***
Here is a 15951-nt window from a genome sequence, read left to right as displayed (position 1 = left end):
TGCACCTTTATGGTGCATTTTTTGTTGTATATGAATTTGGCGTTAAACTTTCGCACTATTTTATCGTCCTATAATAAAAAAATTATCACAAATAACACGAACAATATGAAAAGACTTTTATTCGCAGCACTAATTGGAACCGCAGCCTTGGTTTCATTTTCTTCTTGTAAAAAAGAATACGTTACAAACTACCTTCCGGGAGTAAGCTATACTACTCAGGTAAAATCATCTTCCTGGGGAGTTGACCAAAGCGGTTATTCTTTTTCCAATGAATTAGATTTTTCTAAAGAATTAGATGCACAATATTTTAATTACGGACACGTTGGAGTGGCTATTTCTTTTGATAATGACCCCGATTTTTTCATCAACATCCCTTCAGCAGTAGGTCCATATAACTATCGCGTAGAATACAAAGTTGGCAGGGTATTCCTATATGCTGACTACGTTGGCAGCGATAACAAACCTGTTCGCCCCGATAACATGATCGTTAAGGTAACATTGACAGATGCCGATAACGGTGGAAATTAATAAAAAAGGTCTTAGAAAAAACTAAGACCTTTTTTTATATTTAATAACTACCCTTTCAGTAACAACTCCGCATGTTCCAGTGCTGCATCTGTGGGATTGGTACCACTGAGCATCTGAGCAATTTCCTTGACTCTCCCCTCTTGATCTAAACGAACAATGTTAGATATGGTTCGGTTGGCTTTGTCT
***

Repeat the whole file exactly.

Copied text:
Here is a 15951-nt window from a genome sequence, read left to right as displayed (position 1 = left end):
TGCACCTTTATGGTGCATTTTTTGTTGTATATGAATTTGGCGTTAAACTTTCGCACTATTTTATCGTCCTATAATAAAAAAATTATCACAAATAACACGAACAATATGAAAAGACTTTTATTCGCAGCACTAATTGGAACCGCAGCCTTGGTTTCATTTTCTTCTTGTAAAAAAGAATACGTTACAAACTACCTTCCGGGAGTAAGCTATACTACTCAGGTAAAATCATCTTCCTGGGGAGTTGACCAAAGCGGTTATTCTTTTTCCAATGAATTAGATTTTTCTAAAGAATTAGATGCACAATATTTTAATTACGGACACGTTGGAGTGGCTATTTCTTTTGATAATGACCCCGATTTTTTCATCAACATCCCTTCAGCAGTAGGTCCATATAACTATCGCGTAGAATACAAAGTTGGCAGGGTATTCCTATATGCTGACTACGTTGGCAGCGATAACAAACCTGTTCGCCCCGATAACATGATCGTTAAGGTAACATTGACAGATGCCGATAACGGTGGAAATTAATAAAAAAGGTCTTAGAAAAAACTAAGACCTTTTTTTATATTTAATAACTACCCTTTCAGTAACAACTCCGCATGTTCCAGTGCTGCATCTGTGGGATTGGTACCACTGAGCATCTGAGCAATTTCCTTGACTCTCCCCTCTTGATCTAAACGAACAATGTTAGATATGGTTCGGTTGGCTTTGTCT